10 hours ago
Going South: Cool Sculpting results
May 27th 2013 / 0 comment
On her mission for a tauter tummy, Imogen Edwards-Jones continues to get her fat cells frozen off
There is something rather sobering about freezing your fat into big hard ‘butter’ blocks and then having the frozen fat vigorously massaged by someone else. We all have a part of our bodies that we are not terribly fond, or indeed proud of, and my rather wobbly, ripply, rolly-polly middle-aged paunch has always been my bête noire. Something to be covered, hidden in a one-piece bathing suit, disguised by a baggy jumper, tamed by some rather thick pants elastic. So to have it frozen and then pummelled by the very polite woman at Medicetics was something of a moment. No one gets to see the gut, let alone touch it!
And I have to say for the next week following my two-hour marathon belly freezing session, I could barely touch the poor thing either. Cool Sculpting is not pain free. In fact, my stomach was really quite sore for the first week. There was cramping, bruising, there were shooting pains and my skin felt completely numb to the touch like I was suffering from a terrible bout of belly pins and needles. Post-freezing (so the lovely Vicky Dondos told me), the skin and tissue take a while to recover from what is clearly quite a traumatic process. It takes time to heal. Something that was not entirely helped by my three-old-son constantly hurling himself headlong at my middle like he’s a Rugby prop-forward trying to take me out.
After the first week the bruising disappeared and the tenderness went away. But it took a good five to six weeks for all sensation to return to my skin. After a while I forgot I had dead patches below my belly button and couldn’t feel my stomach properly. And then suddenly one day I realised that I could.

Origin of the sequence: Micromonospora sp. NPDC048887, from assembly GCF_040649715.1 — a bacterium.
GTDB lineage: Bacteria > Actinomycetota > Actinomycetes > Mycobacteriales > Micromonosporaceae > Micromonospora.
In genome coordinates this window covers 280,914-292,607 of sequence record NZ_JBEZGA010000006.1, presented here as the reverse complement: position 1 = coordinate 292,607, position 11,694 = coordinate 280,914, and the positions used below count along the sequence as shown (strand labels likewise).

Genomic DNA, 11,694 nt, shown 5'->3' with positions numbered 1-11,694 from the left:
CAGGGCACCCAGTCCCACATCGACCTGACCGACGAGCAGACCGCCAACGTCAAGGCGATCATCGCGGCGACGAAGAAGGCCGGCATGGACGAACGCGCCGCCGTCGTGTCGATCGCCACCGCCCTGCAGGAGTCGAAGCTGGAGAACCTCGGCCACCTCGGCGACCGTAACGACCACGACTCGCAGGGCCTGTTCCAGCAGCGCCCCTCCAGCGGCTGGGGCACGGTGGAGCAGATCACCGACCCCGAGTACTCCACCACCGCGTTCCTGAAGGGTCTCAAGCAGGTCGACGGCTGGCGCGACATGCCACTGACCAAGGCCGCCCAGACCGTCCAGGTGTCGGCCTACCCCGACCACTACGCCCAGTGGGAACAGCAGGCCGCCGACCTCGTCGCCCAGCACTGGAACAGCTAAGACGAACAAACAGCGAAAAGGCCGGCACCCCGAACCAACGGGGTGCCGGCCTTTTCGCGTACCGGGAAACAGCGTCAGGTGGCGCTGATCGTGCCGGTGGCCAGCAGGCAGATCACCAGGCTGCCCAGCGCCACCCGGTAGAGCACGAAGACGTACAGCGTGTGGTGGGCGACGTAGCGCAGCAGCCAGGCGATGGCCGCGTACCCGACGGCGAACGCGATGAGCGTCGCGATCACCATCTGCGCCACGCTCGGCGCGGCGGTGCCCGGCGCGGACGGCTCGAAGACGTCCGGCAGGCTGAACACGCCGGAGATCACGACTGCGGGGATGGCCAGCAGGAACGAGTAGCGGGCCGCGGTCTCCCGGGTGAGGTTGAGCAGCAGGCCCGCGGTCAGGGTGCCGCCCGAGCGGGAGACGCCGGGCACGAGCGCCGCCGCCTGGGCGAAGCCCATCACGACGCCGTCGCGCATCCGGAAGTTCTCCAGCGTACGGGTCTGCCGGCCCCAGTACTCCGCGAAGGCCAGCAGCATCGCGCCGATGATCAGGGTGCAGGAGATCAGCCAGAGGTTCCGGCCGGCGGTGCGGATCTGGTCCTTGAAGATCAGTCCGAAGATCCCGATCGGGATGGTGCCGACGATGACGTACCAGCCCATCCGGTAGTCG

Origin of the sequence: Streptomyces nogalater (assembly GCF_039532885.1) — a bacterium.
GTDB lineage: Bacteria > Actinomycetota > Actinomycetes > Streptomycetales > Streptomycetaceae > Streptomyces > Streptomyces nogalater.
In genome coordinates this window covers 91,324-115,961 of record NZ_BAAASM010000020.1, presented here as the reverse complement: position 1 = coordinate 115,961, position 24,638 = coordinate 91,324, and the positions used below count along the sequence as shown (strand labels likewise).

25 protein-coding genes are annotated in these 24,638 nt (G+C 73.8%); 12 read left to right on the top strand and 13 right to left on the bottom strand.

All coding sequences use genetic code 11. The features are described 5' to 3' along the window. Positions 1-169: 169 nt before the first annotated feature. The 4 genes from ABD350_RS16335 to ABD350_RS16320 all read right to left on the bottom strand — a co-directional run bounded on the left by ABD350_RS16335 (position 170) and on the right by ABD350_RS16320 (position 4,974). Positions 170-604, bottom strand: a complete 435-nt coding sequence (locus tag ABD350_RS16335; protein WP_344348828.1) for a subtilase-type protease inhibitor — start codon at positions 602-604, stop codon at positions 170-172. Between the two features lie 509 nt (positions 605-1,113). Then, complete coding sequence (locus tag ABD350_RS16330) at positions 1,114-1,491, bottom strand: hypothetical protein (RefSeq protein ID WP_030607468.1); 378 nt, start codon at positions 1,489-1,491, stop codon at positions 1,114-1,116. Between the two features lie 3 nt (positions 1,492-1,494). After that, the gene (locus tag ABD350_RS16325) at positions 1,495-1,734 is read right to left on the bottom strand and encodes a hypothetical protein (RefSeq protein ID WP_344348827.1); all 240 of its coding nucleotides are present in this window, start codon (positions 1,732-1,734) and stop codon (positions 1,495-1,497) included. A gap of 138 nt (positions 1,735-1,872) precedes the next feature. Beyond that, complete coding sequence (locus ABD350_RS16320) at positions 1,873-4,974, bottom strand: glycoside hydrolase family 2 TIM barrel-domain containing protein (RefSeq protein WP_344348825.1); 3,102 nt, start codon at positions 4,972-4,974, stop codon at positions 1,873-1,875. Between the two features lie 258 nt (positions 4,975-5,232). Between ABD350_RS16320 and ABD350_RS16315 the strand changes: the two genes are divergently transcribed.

The same could be said for the fat. Cool Sculpting freezes the fat cells thereby killing them. So as your cells slowly die, they are passed through the system in the urine and are fabulously flushed away. It is a slow process that takes about two to three months.
At first I didn’t really notice. I have been living on dust for the last three months anyway, being nagged and weighed by that extremely bossy nutritionist Amelia Freer. Not so much as a peanut, or a cheese and onion crisp, or nice warm croissant, or a buttery baked potato has passed my carb-starved lips for what feels like a decade, so I was being careful. Then one day I suddenly caught the profile view of my belly in the mirror and my muffin top had disappeared. It had vanished!
My belly was not pancake flat, because that is never going to happen. But the fat paunch that looked like I’d snacked on a vastly inflated football had gone. It was extraordinary. As had the other fat-ball I had under my boobs. Like some sort of weird lifejacket made up of excess vodka and biscuits, I have always had an odd pocket of fatty flesh across my ribs. But no more! It too has slowly seeped away and been flushed down the drains.
Cool Sculpting really does work. But it is not as totally pain free and easy as I had rather blithely thought. But for pockets of stubborn fat, for problem areas that you really hate and that you spend a lifetime trying to disguise/hide; it might be just about perfect - bruising, pins and needles and head butting three-year olds notwithstanding.
Dr Vicky Dondos and Cool Sculpting are at Medicetics, tel: 020 7402 2033